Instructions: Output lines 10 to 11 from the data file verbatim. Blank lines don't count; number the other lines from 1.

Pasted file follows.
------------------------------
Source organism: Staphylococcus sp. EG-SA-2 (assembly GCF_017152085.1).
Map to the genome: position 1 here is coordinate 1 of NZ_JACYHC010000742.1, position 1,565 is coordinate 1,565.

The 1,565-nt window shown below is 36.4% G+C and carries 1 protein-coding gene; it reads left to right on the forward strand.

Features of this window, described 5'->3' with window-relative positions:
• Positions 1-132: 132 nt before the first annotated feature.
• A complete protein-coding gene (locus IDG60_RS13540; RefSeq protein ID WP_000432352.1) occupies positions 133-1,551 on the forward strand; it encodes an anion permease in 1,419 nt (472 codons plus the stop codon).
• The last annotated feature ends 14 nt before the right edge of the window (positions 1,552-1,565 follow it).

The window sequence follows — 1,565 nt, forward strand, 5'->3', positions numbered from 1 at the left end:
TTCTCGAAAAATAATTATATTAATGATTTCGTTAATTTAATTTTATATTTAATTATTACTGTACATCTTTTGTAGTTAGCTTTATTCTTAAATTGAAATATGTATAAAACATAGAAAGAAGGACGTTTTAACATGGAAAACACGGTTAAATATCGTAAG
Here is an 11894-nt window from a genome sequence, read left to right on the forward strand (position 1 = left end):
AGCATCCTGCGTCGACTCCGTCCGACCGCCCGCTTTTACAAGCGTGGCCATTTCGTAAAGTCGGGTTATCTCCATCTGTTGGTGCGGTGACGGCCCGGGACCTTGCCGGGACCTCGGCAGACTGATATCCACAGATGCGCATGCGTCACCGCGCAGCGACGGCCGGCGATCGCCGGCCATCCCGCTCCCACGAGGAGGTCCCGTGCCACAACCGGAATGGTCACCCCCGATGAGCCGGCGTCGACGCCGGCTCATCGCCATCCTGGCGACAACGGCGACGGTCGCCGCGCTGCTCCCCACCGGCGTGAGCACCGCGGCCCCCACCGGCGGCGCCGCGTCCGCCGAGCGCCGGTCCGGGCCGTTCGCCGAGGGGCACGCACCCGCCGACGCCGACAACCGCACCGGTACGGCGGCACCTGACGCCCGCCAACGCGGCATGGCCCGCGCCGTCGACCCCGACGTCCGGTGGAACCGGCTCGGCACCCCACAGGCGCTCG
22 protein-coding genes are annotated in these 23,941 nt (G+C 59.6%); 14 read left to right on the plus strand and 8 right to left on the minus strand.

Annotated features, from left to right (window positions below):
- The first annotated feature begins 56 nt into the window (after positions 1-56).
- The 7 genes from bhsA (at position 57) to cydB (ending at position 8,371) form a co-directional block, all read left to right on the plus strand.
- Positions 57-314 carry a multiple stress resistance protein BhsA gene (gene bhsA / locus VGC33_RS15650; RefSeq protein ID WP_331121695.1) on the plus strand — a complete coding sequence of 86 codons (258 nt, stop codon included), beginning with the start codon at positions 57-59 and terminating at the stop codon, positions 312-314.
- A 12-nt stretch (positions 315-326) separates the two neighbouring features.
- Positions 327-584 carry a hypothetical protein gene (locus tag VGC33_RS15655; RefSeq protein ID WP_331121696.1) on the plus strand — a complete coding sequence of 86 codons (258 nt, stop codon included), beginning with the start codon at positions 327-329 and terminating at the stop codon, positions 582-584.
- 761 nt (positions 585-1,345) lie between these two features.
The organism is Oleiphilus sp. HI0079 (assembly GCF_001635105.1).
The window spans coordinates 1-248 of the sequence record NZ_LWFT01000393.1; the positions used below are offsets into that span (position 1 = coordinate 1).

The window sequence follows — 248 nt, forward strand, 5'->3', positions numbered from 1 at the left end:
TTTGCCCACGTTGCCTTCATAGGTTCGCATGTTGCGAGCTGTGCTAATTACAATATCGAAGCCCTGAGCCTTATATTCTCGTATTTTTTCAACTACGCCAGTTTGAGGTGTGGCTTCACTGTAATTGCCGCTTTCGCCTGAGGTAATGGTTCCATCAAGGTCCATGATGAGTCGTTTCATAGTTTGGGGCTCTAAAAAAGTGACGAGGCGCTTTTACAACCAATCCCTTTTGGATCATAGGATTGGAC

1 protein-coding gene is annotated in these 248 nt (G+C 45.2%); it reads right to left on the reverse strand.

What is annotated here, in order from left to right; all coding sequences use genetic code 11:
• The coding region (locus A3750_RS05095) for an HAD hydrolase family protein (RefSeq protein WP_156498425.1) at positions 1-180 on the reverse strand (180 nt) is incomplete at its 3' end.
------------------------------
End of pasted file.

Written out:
Here is an 11894-nt window from a genome sequence, read left to right on the forward strand (position 1 = left end):
AGCATCCTGCGTCGACTCCGTCCGACCGCCCGCTTTTACAAGCGTGGCCATTTCGTAAAGTCGGGTTATCTCCATCTGTTGGTGCGGTGACGGCCCGGGACCTTGCCGGGACCTCGGCAGACTGATATCCACAGATGCGCATGCGTCACCGCGCAGCGACGGCCGGCGATCGCCGGCCATCCCGCTCCCACGAGGAGGTCCCGTGCCACAACCGGAATGGTCACCCCCGATGAGCCGGCGTCGACGCCGGCTCATCGCCATCCTGGCGACAACGGCGACGGTCGCCGCGCTGCTCCCCACCGGCGTGAGCACCGCGGCCCCCACCGGCGGCGCCGCGTCCGCCGAGCGCCGGTCCGGGCCGTTCGCCGAGGGGCACGCACCCGCCGACGCCGACAACCGCACCGGTACGGCGGCACCTGACGCCCGCCAACGCGGCATGGCCCGCGCCGTCGACCCCGACGTCCGGTGGAACCGGCTCGGCACCCCACAGGCGCTCG